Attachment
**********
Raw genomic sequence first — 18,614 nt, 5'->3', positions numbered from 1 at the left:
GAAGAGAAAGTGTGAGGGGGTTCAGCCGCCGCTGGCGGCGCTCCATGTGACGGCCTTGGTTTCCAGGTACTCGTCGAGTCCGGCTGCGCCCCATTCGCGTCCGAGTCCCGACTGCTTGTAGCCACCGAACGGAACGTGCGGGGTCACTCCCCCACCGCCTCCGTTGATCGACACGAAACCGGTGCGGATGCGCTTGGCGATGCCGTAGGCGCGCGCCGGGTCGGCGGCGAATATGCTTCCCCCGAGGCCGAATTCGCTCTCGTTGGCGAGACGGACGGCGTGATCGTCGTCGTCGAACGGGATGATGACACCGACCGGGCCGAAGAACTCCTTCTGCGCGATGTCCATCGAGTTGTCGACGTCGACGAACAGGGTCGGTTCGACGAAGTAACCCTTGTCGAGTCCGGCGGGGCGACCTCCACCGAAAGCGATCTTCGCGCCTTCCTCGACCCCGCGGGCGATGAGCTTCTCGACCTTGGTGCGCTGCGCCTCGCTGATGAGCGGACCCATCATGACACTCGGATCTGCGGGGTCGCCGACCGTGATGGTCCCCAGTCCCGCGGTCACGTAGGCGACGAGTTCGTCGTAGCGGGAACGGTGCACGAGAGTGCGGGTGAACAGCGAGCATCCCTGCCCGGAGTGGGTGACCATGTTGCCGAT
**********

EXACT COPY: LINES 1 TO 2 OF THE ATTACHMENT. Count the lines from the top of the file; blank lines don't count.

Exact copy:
Raw genomic sequence first — 18,614 nt, 5'->3', positions numbered from 1 at the left:
GAAGAGAAAGTGTGAGGGGGTTCAGCCGCCGCTGGCGGCGCTCCATGTGACGGCCTTGGTTTCCAGGTACTCGTCGAGTCCGGCTGCGCCCCATTCGCGTCCGAGTCCCGACTGCTTGTAGCCACCGAACGGAACGTGCGGGGTCACTCCCCCACCGCCTCCGTTGATCGACACGAAACCGGTGCGGATGCGCTTGGCGATGCCGTAGGCGCGCGCCGGGTCGGCGGCGAATATGCTTCCCCCGAGGCCGAATTCGCTCTCGTTGGCGAGACGGACGGCGTGATCGTCGTCGTCGAACGGGATGATGACACCGACCGGGCCGAAGAACTCCTTCTGCGCGATGTCCATCGAGTTGTCGACGTCGACGAACAGGGTCGGTTCGACGAAGTAACCCTTGTCGAGTCCGGCGGGGCGACCTCCACCGAAAGCGATCTTCGCGCCTTCCTCGACCCCGCGGGCGATGAGCTTCTCGACCTTGGTGCGCTGCGCCTCGCTGATGAGCGGACCCATCATGACACTCGGATCTGCGGGGTCGCCGACCGTGATGGTCCCCAGTCCCGCGGTCACGTAGGCGACGAGTTCGTCGTAGCGGGAACGGTGCACGAGAGTGCGGGTGAACAGCGAGCATCCCTGCCCGGAGTGGGTGACCATGTTGCCGAT